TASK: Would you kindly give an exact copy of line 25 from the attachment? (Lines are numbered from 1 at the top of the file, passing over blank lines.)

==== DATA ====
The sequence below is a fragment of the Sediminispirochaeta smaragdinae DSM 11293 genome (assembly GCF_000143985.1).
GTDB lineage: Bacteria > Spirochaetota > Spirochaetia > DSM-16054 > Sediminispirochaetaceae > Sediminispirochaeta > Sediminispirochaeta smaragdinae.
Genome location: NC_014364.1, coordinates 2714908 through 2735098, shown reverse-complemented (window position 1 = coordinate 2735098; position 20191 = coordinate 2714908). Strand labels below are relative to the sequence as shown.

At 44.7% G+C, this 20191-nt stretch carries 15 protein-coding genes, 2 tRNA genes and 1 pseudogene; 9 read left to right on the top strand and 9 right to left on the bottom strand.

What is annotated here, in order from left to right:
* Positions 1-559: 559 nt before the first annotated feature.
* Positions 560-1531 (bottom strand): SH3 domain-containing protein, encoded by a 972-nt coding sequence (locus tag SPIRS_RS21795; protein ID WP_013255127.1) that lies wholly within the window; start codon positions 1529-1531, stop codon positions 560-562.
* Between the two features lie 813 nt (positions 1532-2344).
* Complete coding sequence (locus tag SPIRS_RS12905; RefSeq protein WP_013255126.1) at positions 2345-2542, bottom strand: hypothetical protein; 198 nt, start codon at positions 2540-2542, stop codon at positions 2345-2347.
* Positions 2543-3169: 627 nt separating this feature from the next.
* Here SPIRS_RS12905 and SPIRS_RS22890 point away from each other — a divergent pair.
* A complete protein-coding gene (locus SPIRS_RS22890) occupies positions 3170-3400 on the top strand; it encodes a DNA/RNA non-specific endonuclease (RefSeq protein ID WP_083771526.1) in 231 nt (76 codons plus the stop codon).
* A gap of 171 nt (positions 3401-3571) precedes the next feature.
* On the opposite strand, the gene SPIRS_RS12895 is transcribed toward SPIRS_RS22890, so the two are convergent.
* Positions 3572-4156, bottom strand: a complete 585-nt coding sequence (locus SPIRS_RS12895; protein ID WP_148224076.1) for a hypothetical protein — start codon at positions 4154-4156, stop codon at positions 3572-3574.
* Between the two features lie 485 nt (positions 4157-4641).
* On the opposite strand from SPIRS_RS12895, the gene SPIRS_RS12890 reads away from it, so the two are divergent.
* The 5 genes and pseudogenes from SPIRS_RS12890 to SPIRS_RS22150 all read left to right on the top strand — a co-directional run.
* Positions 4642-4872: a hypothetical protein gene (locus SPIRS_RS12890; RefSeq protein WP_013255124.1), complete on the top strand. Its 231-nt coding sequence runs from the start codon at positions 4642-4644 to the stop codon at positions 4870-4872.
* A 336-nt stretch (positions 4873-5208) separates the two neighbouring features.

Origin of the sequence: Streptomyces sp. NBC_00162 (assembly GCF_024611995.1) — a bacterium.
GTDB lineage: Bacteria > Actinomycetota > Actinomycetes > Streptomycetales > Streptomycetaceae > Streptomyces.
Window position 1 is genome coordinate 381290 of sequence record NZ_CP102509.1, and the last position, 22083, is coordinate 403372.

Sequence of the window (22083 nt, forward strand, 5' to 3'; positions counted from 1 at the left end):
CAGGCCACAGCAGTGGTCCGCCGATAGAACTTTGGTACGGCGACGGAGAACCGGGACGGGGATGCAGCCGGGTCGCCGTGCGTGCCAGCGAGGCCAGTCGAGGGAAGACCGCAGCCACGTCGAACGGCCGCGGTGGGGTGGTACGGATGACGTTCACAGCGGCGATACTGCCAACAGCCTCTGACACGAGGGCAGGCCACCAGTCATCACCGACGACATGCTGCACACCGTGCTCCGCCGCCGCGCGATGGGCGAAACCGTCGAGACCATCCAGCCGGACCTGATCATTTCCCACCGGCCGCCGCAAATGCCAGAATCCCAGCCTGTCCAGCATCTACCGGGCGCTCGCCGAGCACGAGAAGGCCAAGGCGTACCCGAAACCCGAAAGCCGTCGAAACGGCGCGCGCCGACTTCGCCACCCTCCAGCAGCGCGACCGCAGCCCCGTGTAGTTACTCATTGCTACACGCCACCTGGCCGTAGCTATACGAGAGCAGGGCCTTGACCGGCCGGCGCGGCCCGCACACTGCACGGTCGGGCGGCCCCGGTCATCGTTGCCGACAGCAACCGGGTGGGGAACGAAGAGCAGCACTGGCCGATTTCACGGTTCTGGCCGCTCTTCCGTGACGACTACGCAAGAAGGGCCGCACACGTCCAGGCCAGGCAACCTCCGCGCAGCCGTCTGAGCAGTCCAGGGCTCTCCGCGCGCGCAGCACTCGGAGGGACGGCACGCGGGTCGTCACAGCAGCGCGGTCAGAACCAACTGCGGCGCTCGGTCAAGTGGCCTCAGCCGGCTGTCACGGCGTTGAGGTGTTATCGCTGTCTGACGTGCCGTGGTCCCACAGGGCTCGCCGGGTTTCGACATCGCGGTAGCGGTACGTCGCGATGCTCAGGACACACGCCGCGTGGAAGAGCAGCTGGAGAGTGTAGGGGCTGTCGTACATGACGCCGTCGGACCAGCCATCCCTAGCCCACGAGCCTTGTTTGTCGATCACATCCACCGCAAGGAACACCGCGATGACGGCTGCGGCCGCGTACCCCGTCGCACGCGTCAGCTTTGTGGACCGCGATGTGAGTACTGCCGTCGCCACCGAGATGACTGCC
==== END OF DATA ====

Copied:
CAGGCCACAGCAGTGGTCCGCCGATAGAACTTTGGTACGGCGACGGAGAACCGGGACGGGGATGCAGCCGGGTCGCCGTGCGTGCCAGCGAGGCCAGTCGAGGGAAGACCGCAGCCACGTCGAACGGCCGCGGTGGGGTGGTACGGATGACGTTCACAGCGGCGATACTGCCAACAGCCTCTGACACGAGGGCAGGCCACCAGTCATCACCGACGACATGCTGCACACCGTGCTCCGCCGCCGCGCGATGGGCGAAACCGTCGAGACCATCCAGCCGGACCTGATCATTTCCCACCGGCCGCCGCAAATGCCAGAATCCCAGCCTGTCCAGCATCTACCGGGCGCTCGCCGAGCACGAGAAGGCCAAGGCGTACCCGAAACCCGAAAGCCGTCGAAACGGCGCGCGCCGACTTCGCCACCCTCCAGCAGCGCGACCGCAGCCCCGTGTAGTTACTCATTGCTACACGCCACCTGGCCGTAGCTATACGAGAGCAGGGCCTTGACCGGCCGGCGCGGCCCGCACACTGCACGGTCGGGCGGCCCCGGTCATCGTTGCCGACAGCAACCGGGTGGGGAACGAAGAGCAGCACTGGCCGATTTCACGGTTCTGGCCGCTCTTCCGTGACGACTACGCAAGAAGGGCCGCACACGTCCAGGCCAGGCAACCTCCGCGCAGCCGTCTGAGCAGTCCAGGGCTCTCCGCGCGCGCAGCACTCGGAGGGACGGCACGCGGGTCGTCACAGCAGCGCGGTCAGAACCAACTGCGGCGCTCGGTCAAGTGGCCTCAGCCGGCTGTCACGGCGTTGAGGTGTTATCGCTGTCTGACGTGCCGTGGTCCCACAGGGCTCGCCGGGTTTCGACATCGCGGTAGCGGTACGTCGCGATGCTCAGGACACACGCCGCGTGGAAGAGCAGCTGGAGAGTGTAGGGGCTGTCGTACATGACGCCGTCGGACCAGCCATCCCTAGCCCACGAGCCTTGTTTGTCGATCACATCCACCGCAAGGAACACCGCGATGACGGCTGCGGCCGCGTACCCCGTCGCACGCGTCAGCTTTGTGGACCGCGATGTGAGTACTGCCGTCGCCACCGAGATGACTGCC